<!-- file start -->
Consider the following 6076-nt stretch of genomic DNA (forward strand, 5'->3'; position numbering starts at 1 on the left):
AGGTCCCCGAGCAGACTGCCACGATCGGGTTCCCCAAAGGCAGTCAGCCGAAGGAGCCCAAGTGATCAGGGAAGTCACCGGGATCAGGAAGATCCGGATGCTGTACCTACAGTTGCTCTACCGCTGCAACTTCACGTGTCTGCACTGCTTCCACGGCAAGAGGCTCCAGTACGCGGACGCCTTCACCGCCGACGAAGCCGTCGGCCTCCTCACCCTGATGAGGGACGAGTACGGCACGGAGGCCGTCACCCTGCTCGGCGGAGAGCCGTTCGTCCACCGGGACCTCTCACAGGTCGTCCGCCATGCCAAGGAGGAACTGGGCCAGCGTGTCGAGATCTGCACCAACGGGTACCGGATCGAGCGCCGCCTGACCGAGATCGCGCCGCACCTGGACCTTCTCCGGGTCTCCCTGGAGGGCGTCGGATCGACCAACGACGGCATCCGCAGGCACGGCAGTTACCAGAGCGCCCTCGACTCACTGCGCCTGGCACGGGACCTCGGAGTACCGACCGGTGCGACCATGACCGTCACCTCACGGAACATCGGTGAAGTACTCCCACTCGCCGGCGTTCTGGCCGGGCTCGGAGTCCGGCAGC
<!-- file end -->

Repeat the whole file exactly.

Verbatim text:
Consider the following 6076-nt stretch of genomic DNA (forward strand, 5'->3'; position numbering starts at 1 on the left):
AGGTCCCCGAGCAGACTGCCACGATCGGGTTCCCCAAAGGCAGTCAGCCGAAGGAGCCCAAGTGATCAGGGAAGTCACCGGGATCAGGAAGATCCGGATGCTGTACCTACAGTTGCTCTACCGCTGCAACTTCACGTGTCTGCACTGCTTCCACGGCAAGAGGCTCCAGTACGCGGACGCCTTCACCGCCGACGAAGCCGTCGGCCTCCTCACCCTGATGAGGGACGAGTACGGCACGGAGGCCGTCACCCTGCTCGGCGGAGAGCCGTTCGTCCACCGGGACCTCTCACAGGTCGTCCGCCATGCCAAGGAGGAACTGGGCCAGCGTGTCGAGATCTGCACCAACGGGTACCGGATCGAGCGCCGCCTGACCGAGATCGCGCCGCACCTGGACCTTCTCCGGGTCTCCCTGGAGGGCGTCGGATCGACCAACGACGGCATCCGCAGGCACGGCAGTTACCAGAGCGCCCTCGACTCACTGCGCCTGGCACGGGACCTCGGAGTACCGACCGGTGCGACCATGACCGTCACCTCACGGAACATCGGTGAAGTACTCCCACTCGCCGGCGTTCTGGCCGGGCTCGGAGTCCGGCAGC